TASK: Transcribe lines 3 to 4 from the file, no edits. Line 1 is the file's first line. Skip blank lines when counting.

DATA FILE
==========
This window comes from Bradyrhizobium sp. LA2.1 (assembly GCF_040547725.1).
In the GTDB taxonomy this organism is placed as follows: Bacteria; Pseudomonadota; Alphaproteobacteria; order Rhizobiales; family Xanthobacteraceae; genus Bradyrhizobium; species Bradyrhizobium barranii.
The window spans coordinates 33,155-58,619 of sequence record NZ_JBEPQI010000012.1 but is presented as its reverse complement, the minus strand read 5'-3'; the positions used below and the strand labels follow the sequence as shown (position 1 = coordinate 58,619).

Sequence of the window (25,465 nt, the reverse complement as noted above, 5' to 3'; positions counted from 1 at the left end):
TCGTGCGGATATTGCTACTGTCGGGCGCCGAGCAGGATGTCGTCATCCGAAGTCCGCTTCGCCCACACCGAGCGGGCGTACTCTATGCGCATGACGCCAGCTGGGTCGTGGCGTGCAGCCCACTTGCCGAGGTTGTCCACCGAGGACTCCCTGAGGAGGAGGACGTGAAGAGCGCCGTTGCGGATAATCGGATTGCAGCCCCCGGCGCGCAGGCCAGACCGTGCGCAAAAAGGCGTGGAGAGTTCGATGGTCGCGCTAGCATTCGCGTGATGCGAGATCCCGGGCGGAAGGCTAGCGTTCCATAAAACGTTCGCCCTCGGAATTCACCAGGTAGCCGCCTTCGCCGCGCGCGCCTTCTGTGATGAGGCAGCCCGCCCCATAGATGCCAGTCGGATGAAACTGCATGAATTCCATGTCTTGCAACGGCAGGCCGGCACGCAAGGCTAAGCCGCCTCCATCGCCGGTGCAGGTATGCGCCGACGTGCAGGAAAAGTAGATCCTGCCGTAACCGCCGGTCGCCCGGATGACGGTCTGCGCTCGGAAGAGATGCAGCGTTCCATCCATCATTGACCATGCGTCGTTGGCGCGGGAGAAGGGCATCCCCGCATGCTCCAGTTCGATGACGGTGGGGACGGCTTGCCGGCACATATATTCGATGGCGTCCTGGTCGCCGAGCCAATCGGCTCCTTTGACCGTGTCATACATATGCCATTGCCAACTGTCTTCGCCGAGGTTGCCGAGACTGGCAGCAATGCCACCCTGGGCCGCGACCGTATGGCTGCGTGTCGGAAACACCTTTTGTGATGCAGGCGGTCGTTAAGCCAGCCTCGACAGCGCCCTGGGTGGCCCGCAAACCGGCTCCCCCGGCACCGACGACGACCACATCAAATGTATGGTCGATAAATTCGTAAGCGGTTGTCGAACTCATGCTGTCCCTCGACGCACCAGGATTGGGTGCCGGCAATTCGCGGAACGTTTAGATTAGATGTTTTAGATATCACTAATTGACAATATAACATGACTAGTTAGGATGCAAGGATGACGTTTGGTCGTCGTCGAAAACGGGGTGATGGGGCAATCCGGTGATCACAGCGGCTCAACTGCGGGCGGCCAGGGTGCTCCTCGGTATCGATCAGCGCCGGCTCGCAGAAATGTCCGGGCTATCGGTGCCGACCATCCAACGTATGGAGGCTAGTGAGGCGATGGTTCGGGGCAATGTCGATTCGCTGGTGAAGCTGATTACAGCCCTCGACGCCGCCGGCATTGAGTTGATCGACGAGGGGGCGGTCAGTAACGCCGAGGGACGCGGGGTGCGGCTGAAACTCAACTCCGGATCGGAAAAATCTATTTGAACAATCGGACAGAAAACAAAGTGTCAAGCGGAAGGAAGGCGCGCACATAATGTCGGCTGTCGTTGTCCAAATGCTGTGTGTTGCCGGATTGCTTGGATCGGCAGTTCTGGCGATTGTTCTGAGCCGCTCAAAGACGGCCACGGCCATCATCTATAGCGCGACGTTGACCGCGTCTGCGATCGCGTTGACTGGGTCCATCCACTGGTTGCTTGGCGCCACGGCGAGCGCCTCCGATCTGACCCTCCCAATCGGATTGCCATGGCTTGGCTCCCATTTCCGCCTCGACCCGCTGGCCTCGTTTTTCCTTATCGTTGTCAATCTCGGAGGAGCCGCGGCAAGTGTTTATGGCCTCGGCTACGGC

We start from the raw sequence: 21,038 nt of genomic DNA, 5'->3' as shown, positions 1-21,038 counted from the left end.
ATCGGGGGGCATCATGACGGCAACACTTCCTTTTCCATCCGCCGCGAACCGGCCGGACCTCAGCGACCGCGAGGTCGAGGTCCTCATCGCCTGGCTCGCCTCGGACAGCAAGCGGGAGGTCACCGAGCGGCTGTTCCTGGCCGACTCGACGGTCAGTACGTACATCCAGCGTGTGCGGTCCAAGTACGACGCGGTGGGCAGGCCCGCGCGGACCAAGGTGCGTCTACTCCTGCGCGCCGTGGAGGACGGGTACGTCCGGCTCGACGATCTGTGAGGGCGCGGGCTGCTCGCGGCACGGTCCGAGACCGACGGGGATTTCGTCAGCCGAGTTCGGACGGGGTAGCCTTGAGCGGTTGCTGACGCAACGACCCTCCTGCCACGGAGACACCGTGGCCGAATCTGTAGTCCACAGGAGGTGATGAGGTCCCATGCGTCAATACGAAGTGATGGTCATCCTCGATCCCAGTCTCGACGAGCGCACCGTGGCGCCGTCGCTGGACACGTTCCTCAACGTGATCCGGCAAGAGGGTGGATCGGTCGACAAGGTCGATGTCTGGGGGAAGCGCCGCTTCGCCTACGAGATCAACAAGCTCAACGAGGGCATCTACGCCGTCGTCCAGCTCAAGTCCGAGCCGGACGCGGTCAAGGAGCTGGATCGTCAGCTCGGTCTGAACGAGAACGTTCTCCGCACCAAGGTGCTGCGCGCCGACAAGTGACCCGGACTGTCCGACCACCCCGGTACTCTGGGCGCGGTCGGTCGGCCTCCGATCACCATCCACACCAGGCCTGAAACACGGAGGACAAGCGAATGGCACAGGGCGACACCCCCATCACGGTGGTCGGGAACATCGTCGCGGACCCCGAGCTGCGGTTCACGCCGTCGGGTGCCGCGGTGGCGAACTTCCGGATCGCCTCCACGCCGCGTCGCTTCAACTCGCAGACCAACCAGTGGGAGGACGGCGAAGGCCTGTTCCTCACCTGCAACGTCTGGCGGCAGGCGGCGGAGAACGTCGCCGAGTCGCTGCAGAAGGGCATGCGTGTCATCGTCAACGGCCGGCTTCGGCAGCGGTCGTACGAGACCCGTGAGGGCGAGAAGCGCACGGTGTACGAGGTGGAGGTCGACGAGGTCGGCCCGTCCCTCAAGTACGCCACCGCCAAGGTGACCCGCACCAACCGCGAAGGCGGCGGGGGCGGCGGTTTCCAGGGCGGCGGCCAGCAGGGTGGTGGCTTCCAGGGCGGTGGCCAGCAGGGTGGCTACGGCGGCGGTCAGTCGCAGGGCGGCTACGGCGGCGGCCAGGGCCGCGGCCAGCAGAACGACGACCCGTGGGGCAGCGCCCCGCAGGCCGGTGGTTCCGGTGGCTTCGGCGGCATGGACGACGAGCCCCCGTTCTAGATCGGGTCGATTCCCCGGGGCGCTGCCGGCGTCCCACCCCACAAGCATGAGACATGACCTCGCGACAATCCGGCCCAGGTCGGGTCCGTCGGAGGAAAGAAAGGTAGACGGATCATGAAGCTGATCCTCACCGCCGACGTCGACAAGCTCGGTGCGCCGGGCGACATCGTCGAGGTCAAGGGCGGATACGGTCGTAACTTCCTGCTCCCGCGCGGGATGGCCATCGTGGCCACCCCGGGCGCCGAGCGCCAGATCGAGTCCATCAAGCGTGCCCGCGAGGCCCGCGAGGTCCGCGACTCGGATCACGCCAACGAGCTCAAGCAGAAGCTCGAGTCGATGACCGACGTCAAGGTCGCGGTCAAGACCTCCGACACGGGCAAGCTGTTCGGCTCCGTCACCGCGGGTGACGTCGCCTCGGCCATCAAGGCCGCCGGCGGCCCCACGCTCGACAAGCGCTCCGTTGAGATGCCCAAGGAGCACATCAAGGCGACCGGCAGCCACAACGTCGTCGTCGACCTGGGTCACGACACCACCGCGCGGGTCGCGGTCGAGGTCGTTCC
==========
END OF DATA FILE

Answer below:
The window spans coordinates 33,155-58,619 of sequence record NZ_JBEPQI010000012.1 but is presented as its reverse complement, the minus strand read 5'-3'; the positions used below and the strand labels follow the sequence as shown (position 1 = coordinate 58,619).

Sequence of the window (25,465 nt, the reverse complement as noted above, 5' to 3'; positions counted from 1 at the left end):